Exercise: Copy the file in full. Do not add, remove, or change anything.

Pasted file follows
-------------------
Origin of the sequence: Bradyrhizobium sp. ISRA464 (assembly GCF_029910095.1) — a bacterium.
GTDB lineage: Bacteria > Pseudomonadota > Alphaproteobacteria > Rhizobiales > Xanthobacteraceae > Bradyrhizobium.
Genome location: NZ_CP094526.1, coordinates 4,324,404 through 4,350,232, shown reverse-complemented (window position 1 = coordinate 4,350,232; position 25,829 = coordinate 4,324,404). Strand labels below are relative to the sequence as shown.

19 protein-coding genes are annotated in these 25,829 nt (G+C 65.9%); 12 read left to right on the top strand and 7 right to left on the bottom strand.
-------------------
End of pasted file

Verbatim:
Origin of the sequence: Bradyrhizobium sp. ISRA464 (assembly GCF_029910095.1) — a bacterium.
GTDB lineage: Bacteria > Pseudomonadota > Alphaproteobacteria > Rhizobiales > Xanthobacteraceae > Bradyrhizobium.
Genome location: NZ_CP094526.1, coordinates 4,324,404 through 4,350,232, shown reverse-complemented (window position 1 = coordinate 4,350,232; position 25,829 = coordinate 4,324,404). Strand labels below are relative to the sequence as shown.

19 protein-coding genes are annotated in these 25,829 nt (G+C 65.9%); 12 read left to right on the top strand and 7 right to left on the bottom strand.